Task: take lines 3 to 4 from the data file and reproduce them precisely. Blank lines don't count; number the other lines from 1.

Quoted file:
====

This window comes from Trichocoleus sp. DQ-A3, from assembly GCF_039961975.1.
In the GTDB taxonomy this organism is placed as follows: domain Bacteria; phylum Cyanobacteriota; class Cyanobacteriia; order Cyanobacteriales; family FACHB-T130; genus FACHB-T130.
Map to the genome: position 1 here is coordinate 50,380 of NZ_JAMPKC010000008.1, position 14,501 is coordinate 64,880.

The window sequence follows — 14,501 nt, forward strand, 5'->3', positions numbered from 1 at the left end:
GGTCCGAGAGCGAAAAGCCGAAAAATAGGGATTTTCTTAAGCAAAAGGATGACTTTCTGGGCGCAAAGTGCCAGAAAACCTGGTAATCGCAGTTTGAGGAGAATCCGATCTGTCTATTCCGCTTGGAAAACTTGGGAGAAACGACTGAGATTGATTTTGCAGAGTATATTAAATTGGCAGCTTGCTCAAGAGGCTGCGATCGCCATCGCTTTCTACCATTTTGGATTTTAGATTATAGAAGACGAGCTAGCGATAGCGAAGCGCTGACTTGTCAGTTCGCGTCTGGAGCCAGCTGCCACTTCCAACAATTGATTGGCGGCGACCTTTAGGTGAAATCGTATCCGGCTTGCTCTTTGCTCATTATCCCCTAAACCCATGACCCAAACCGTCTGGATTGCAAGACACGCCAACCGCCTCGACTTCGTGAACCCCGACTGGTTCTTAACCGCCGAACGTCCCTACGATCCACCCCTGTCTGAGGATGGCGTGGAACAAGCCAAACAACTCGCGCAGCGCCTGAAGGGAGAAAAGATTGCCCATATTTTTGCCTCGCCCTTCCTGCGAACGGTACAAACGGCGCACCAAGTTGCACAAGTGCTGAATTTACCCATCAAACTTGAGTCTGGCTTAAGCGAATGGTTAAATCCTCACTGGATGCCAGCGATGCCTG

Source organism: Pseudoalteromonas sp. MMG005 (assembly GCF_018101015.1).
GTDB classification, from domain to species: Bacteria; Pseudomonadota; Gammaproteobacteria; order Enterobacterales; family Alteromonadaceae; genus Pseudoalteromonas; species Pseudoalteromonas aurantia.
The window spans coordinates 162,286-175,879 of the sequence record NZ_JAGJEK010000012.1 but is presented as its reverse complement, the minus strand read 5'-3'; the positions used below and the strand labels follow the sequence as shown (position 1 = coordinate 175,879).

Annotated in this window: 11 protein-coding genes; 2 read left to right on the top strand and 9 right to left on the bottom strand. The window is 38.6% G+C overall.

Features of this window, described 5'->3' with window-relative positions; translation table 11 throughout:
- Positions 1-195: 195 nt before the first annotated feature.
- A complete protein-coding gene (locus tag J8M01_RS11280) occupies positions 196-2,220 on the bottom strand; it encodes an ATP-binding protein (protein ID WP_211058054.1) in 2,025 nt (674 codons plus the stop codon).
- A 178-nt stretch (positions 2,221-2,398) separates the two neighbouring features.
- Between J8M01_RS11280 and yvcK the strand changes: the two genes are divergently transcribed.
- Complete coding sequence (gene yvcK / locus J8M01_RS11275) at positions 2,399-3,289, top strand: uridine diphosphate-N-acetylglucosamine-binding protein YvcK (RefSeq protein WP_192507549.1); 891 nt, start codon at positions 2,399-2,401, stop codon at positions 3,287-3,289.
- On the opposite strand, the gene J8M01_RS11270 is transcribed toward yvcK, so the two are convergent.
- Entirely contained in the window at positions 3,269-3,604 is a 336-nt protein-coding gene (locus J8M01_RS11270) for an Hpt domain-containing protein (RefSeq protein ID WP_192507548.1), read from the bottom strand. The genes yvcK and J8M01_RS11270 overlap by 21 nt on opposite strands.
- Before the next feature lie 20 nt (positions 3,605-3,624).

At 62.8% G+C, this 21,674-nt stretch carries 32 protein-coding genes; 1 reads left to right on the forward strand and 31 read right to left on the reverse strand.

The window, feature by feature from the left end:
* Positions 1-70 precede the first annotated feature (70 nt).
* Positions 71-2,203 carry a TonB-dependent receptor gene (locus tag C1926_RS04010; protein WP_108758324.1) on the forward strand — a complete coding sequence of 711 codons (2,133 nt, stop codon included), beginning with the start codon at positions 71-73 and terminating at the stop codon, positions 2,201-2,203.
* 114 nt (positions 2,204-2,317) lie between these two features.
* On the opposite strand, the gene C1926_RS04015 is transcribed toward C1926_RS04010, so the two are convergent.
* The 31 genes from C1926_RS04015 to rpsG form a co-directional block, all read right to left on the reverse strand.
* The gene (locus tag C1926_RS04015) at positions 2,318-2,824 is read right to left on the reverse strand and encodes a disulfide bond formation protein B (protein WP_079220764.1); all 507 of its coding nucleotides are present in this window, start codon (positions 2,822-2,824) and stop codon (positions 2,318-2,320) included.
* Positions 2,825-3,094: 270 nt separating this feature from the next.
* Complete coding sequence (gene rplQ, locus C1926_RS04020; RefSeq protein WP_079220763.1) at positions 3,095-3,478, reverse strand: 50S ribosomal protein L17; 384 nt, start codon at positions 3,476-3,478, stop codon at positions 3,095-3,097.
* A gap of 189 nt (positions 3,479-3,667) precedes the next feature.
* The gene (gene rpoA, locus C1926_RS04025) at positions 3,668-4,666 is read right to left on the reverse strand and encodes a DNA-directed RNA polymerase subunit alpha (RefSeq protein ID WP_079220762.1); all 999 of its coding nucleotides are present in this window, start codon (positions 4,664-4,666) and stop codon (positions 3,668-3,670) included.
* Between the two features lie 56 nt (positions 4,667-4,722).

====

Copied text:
Map to the genome: position 1 here is coordinate 50,380 of NZ_JAMPKC010000008.1, position 14,501 is coordinate 64,880.

The window sequence follows — 14,501 nt, forward strand, 5'->3', positions numbered from 1 at the left end: